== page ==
AWD systems explained: CNET On Cars
CNET On Cars: AWD systems explained5:02 /
From 4-wheel drive to all-wheel drive, CNET's Brian Cooley explains how they have evolved and the differences between them.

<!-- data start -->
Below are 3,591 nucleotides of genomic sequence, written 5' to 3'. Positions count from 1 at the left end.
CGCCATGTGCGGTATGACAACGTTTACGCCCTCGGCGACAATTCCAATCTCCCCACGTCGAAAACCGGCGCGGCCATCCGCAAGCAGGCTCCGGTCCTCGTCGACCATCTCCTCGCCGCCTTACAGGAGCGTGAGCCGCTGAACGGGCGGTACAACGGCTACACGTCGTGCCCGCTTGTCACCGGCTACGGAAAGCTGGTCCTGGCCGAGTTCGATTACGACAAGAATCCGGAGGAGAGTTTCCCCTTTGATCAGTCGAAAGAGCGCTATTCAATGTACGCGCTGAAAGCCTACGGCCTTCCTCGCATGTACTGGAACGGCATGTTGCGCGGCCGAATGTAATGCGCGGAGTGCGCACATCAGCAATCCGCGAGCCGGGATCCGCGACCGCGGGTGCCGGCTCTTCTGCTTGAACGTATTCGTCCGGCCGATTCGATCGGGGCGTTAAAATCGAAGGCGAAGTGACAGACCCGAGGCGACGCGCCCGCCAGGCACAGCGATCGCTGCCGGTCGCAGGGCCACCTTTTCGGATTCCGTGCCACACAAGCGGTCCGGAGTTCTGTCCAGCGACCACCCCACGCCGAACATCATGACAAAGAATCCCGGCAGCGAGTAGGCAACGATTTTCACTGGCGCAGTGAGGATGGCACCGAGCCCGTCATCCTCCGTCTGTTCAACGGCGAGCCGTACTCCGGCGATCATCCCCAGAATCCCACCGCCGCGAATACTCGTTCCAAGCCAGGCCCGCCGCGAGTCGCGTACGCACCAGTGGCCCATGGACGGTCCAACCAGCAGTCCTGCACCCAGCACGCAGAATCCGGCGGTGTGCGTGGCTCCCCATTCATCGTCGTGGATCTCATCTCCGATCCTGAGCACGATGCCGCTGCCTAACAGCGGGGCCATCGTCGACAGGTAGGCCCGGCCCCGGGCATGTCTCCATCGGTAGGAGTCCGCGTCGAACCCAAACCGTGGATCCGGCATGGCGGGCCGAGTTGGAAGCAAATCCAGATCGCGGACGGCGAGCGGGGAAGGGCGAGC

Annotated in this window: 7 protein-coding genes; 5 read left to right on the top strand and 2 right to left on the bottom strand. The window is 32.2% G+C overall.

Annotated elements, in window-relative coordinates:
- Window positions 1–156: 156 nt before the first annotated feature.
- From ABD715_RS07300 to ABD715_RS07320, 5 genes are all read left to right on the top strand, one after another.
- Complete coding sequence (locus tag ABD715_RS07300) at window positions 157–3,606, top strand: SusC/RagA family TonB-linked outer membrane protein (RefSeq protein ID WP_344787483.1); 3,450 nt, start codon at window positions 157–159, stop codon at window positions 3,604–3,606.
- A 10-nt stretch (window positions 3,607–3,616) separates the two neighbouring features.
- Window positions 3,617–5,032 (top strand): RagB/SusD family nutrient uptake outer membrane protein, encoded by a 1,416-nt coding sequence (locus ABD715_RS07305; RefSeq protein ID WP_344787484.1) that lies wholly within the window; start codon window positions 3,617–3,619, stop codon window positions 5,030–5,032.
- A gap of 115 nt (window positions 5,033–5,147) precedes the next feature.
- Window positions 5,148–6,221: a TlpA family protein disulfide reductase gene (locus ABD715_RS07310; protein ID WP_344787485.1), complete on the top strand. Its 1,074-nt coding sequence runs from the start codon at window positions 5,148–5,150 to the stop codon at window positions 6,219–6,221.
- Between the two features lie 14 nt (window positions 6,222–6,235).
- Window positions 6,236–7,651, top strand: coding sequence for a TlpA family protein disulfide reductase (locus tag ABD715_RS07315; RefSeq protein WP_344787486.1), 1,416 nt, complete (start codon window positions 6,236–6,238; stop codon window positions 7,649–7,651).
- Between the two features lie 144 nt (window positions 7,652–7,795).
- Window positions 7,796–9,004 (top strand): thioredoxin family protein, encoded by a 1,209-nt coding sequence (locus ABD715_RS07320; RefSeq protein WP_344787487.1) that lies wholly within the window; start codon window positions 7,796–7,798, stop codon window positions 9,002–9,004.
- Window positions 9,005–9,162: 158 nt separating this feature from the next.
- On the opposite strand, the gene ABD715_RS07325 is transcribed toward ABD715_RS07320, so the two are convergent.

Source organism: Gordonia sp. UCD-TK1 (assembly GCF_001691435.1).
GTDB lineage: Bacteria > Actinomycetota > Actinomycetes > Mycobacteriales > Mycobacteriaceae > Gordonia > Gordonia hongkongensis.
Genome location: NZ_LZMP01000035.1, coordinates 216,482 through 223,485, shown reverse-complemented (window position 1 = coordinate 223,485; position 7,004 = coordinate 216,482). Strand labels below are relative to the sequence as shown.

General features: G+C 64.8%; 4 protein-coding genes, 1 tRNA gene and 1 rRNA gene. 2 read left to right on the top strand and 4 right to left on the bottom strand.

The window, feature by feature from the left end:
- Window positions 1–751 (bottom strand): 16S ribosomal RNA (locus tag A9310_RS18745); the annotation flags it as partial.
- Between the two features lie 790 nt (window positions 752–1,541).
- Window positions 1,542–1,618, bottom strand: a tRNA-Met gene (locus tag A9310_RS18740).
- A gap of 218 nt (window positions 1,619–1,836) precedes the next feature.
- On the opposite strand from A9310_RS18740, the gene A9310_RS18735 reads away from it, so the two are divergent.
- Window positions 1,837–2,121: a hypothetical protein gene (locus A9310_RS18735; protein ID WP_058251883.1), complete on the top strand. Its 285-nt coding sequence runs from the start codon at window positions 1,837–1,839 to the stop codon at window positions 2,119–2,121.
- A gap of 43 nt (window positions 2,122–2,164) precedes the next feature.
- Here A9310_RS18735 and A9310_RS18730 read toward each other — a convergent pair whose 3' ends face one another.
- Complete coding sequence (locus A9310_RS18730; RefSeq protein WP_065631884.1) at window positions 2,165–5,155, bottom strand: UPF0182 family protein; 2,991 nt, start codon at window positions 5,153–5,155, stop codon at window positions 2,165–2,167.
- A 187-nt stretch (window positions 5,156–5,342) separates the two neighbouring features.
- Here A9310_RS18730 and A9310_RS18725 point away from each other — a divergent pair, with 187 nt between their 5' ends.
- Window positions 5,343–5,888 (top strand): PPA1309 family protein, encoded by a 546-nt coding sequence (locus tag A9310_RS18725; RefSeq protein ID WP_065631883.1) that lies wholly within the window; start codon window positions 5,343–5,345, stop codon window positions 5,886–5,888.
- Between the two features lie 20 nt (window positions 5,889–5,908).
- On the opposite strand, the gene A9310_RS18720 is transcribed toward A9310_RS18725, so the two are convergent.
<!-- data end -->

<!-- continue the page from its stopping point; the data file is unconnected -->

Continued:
-In the beginning, there was four-wheel drive in 4 x 4-- tough off-roaders like early jeeps or dodge power wagons. In their guts was a second gear box called the transfer case that split the power coming out of the transmission, sending it for an [unk]. And it was controlled by a second gear lever inside. And then there were geared hubs, you had to get out and lock by hand for max off-road traction. Driving all-wheels then was not for the faint of heart. But today, it's a highly sought after feature in cars that's different from a jeep as this Jag. Why? Well, two main reasons neither of which will necessarily ever take you off the road. Weather, in the snow all-wheel drive is much better than rear-wheel drive or even front-wheel drive to get power through the snow to the road. Performance, all-wheel drive is much better taking all the engine's power and getting it to the road through the maximum number of wheels to get around the corner fastest or just off the line. This Jaguar XJ is a good example of both modes. Its all-wheel drive system biases the power mostly to the rear wheels by default. But when wheel slip is detected, up to 50 percent of the cars power is sent to the front wheels usually before you even know it's needed there. Rear-wheel drive is the classic layout for great handling, except in snow where it tends to spin and slip and leave you stranded. Most cars today are front-wheel drive mostly for efficiency reasons, but that also does tend to land better snow traction. But both the two-wheel drive systems leave half the wheels largely unused and both suffer from cornering issues, either over steer when the rear of the car wants to come around in a corner, or under steer, when the front end sort of plows to the outside of a corner. Enter all-wheel drive. You know Subaru for their obsession with all-wheel drive today, but you may not know they started all this-- 1971, the Leone-- The first regular car that had all-wheel drive stuck under it. For the first time, you could drive something that wasn't a truck and get out of almost any kind of trouble on the road. Then in 1980, all-wheel drive got cool, with the arrival of the Audi Quattro and its eponymous all-wheel drive system. It's rally car DNA completely repositioned all-wheel drive has something you didn't just use a few days in the winter. It opened consumer's eyes that all-wheel drive is the performance thing. Then in 2004, Honda brings out super handling all-wheel drive, the first that could bias power not just between the front and rear wheel sets, but also differently across the left and right rear wheels using power for cornering in a completely new way that is still cutting edge. -Simultaneous and continuous control ensures that the optimum amount of torque is always distributed to each of the 4 wheels. -Now this 13 Pathfinder's a good example of how cars have technology that allows all-wheel drive to become much more gentrified, to be honest. You don't need to understand anything about low range or locking hubs to get the most out of the system. Check it out. Here's what it's come to, you got a knob now that handles all-wheel drive. No more big old levers and transfer case handles. This thing defaults to auto which is very telling. You can also roll it two-wheel drive or put it in lock if you even know what that's for. Typically, you leave it in auto, it'll figure out the rest. I first saw this on Land Rovers. They have-- what they call terrain response control. You rotate this knob to rock or mud or snow. Jeeps do something similar but eventually, I think this highly simplified control is the real harbinger of the future and after this, the computer will figure out what you're stuck in and it will do that knob's job for you. Okay, now a reality check, all-wheel drive is not just milk and honey, and traction and cornering, it's got some downsides. First, cost. All-wheel drive adds a fair amount of serious hardware over front or rear-wheel drive, and that can add a couple thousand bucks or more to the MSRP. Complexity, all-wheel drive does create more to go wrong and more than has to be shoe-horned underneath the belly of a car. Efficiency, all-wheel drive cars may give up an MPG or 3 on the highway or on city fuel economy due to both added weight as well as more hardware to be turning all the time, depending how the system is designed. But rear-wheel drive will still have its place in particularly performance automobiles, front-wheel drive will remain the mainstream drive system for most cars. But all-wheel is getting closer to being there-- partly because the cost is now fairly modest to add it on, and partly because it's become so much easier to use. These seamless, digitized, transparent sort of think-for-you systems have made all-wheel drive a lot more approachable for a lot more drivers. If it weren't for the cost penalty and some MPG penalty, it would be the pinnacle of getting power to the road.